Console functions also create a bottleneck, specially if you check them after every number, I would check numbers in batches of 1000 or 10000 before asking if the user is pressing a key.

Here is a super cute realization which I've seen in a book. If you wish you could optimize it.

IEnumerable<int> numbers = Enumerable.Range(3, 100000);
var parallelQuery =
from n in numbers.AsParallel()
where Enumerable.Range(2, (int)Math.Sqrt(n)).All(i => n % i > 0)
select n;

int[] primes = parallelQuery.ToArray();

Hmmmm... To speed it up, I'd look into alternate Prime Number tests, like Miller Rabin Test or AKS Test

Here is a sample of code for the Miller Rabin algorithm written in C#. Maybe it can be parallelized and work faster than the method you currently have?

• Well I hit a ceiling last night, the combined memory usage of primes from 2 to 1339484197 pushed the runtime to throw a System.OutOfMemoryException. So I'll have to write the primes out to a file on the fly, perhaps in batches, and only keep enough primes around to test up the SqRt; or look into implementing one of the alternate tests you suggest. Feb 18 '11 at 21:12

You could consider tweaking the prime test to bail out as soon as you reach a prime that is >= sqrt(numberToTest). The proof (very loosely) is that a composite number can always be written as the product of two integer factors, each > 1. Of the two factors, one must be necessarily <= the other. Thus you can stop testing when you reach the worst-case upper bound which is the square root of the test number. Other more efficient means exist for testing primes, but this tweak requires remarkably little code.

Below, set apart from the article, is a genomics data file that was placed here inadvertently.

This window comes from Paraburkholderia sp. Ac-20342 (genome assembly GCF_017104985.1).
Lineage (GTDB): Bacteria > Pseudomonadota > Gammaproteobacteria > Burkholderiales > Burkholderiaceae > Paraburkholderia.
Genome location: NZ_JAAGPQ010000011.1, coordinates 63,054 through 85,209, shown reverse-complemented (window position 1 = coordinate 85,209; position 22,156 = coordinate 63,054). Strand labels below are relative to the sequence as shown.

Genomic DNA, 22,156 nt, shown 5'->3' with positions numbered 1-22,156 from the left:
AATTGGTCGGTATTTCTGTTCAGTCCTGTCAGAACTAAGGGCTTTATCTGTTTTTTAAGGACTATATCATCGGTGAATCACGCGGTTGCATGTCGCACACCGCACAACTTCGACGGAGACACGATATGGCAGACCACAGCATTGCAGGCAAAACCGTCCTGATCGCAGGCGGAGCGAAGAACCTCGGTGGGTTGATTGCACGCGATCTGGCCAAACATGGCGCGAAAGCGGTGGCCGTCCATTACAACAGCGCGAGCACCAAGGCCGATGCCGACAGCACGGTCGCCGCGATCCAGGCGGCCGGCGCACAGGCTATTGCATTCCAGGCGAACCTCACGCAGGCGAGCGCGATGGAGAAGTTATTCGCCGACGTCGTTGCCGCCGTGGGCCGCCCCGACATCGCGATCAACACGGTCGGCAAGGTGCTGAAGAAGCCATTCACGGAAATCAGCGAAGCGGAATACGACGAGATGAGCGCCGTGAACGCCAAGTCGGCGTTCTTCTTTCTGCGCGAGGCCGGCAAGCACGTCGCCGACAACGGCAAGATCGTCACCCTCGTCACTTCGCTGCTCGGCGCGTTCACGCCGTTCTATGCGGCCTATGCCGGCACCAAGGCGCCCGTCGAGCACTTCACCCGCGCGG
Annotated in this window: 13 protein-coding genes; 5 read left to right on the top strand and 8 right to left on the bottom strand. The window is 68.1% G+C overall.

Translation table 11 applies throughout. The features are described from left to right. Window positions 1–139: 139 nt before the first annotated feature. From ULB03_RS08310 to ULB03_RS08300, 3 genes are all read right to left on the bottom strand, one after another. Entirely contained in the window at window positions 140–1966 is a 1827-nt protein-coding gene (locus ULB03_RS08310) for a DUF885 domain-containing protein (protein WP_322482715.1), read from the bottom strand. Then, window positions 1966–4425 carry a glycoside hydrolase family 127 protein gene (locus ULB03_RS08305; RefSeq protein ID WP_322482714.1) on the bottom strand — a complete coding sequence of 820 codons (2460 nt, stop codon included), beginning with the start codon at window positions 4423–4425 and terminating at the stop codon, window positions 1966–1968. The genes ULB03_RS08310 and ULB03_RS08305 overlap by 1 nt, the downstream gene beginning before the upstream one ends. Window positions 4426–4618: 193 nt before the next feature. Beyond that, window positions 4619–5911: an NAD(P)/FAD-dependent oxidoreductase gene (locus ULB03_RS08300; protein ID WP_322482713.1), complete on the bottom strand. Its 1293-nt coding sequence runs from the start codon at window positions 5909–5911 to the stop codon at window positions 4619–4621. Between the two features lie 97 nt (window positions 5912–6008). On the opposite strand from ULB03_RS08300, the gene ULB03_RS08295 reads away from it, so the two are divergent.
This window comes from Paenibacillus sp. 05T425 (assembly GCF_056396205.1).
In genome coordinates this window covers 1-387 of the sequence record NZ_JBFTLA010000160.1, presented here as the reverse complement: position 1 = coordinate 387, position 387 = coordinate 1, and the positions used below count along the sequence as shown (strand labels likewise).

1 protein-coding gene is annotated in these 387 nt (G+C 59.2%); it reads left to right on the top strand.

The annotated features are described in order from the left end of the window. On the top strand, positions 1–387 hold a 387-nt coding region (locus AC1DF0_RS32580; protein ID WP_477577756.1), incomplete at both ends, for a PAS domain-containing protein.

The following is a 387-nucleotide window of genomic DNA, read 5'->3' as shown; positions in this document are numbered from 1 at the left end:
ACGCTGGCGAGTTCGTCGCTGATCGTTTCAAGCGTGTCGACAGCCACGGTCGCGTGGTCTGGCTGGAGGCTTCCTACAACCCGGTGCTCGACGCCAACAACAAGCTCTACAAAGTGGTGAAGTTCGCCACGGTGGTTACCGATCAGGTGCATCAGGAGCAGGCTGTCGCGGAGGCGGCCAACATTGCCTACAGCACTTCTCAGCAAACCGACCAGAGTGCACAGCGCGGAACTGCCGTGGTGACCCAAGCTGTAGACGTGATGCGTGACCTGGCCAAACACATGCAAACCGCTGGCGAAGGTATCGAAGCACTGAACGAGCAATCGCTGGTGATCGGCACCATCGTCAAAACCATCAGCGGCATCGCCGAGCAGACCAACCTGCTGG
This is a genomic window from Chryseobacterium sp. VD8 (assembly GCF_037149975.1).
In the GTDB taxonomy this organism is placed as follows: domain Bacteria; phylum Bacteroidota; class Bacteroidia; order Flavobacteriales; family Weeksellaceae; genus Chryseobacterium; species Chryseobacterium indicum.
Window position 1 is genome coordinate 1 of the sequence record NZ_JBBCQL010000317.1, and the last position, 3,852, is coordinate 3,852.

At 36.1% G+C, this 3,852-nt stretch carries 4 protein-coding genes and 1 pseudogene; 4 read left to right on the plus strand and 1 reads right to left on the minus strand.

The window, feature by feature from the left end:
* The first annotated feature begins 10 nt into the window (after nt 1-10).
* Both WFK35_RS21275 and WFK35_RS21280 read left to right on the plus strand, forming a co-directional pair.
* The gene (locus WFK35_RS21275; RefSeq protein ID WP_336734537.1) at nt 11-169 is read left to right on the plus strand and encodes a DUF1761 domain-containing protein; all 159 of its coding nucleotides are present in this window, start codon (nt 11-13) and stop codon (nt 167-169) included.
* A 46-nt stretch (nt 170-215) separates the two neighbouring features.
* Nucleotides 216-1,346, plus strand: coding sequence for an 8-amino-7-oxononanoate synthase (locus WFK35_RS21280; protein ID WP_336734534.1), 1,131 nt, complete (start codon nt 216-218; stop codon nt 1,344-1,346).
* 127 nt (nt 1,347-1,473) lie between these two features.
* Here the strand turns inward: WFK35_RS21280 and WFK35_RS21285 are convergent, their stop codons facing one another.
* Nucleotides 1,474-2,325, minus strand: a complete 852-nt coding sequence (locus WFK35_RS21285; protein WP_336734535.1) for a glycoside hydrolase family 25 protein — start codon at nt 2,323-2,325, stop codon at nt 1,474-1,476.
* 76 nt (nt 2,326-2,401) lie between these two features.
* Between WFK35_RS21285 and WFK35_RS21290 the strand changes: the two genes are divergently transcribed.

Here's a summary of my tweaks:

• Removed "halfway" and "factor" variables & their use. They may have had value for debugging purposes, but they seem to detract from the overall goal of the method.
• Defaulted isprime to true - if we make it all the way through the candidate factors without finding one that is divisible, then isprime = true is the correct value to return.
• Avoided computing the square root of numberToCheck by changing the condition to first square the candidate factor and compare the result with numberToCheck in the LINQ Where call. This could eat up time when testing much larger numbers if the repeated multiplications outweigh the cost of computing an integer square root.
• The manner I chose to filter the primes using the LINQ Where could have a negative performance impact based on how the TPL parititions the work. I recall reading a post from the TPL team that they partition the work differently for indexable IEnumerables, and I wanted to provide the link here, but I am having trouble locating it. In short, this might offset the performance improvement bailing out earlier might provide.

Regardless, here are the above tweaks (untested):

private static bool CheckForPrime(UInt64 numberToCheck, List<UInt64> primes)
{
if ((numberToCheck % 2) == 0)
return false;

bool isprime = true;

Parallel.ForEach(primes.Where(prime => prime*prime < numberToCheck),
(prime, loopState) =>
{
if ((numberToCheck % prime) == 0)
{
isprime = false;
loopState.Stop();
}
});

return isprime;
}
• You can replace Where with TakeWhile since the primes are ordered. Nov 13 '12 at 22:10
• @CodesInChaos - TakeWhile is an excellent improvement. +1 Nov 14 '12 at 14:51